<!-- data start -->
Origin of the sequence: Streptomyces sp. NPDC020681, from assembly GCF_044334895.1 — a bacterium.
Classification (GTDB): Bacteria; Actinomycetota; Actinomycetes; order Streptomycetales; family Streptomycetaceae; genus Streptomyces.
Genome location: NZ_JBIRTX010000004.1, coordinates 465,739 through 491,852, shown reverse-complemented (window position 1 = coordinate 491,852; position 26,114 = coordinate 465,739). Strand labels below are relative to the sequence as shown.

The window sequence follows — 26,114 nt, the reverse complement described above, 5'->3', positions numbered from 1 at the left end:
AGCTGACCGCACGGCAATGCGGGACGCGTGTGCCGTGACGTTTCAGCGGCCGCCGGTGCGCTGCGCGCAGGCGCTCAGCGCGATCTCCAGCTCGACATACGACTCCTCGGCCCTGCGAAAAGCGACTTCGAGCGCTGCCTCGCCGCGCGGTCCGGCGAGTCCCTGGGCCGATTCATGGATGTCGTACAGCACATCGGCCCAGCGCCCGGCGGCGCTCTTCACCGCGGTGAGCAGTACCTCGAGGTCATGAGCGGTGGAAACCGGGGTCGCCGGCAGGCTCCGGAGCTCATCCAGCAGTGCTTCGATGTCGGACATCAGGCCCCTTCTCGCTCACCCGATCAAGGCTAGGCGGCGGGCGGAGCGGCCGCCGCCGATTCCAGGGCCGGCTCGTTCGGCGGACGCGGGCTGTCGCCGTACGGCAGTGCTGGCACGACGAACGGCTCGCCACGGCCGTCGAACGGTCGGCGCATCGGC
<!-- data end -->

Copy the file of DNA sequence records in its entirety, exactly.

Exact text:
Origin of the sequence: Streptomyces sp. NPDC020681, from assembly GCF_044334895.1 — a bacterium.
Classification (GTDB): Bacteria; Actinomycetota; Actinomycetes; order Streptomycetales; family Streptomycetaceae; genus Streptomyces.
Genome location: NZ_JBIRTX010000004.1, coordinates 465,739 through 491,852, shown reverse-complemented (window position 1 = coordinate 491,852; position 26,114 = coordinate 465,739). Strand labels below are relative to the sequence as shown.

The window sequence follows — 26,114 nt, the reverse complement described above, 5'->3', positions numbered from 1 at the left end:
AGCTGACCGCACGGCAATGCGGGACGCGTGTGCCGTGACGTTTCAGCGGCCGCCGGTGCGCTGCGCGCAGGCGCTCAGCGCGATCTCCAGCTCGACATACGACTCCTCGGCCCTGCGAAAAGCGACTTCGAGCGCTGCCTCGCCGCGCGGTCCGGCGAGTCCCTGGGCCGATTCATGGATGTCGTACAGCACATCGGCCCAGCGCCCGGCGGCGCTCTTCACCGCGGTGAGCAGTACCTCGAGGTCATGAGCGGTGGAAACCGGGGTCGCCGGCAGGCTCCGGAGCTCATCCAGCAGTGCTTCGATGTCGGACATCAGGCCCCTTCTCGCTCACCCGATCAAGGCTAGGCGGCGGGCGGAGCGGCCGCCGCCGATTCCAGGGCCGGCTCGTTCGGCGGACGCGGGCTGTCGCCGTACGGCAGTGCTGGCACGACGAACGGCTCGCCACGGCCGTCGAACGGTCGGCGCATCGGC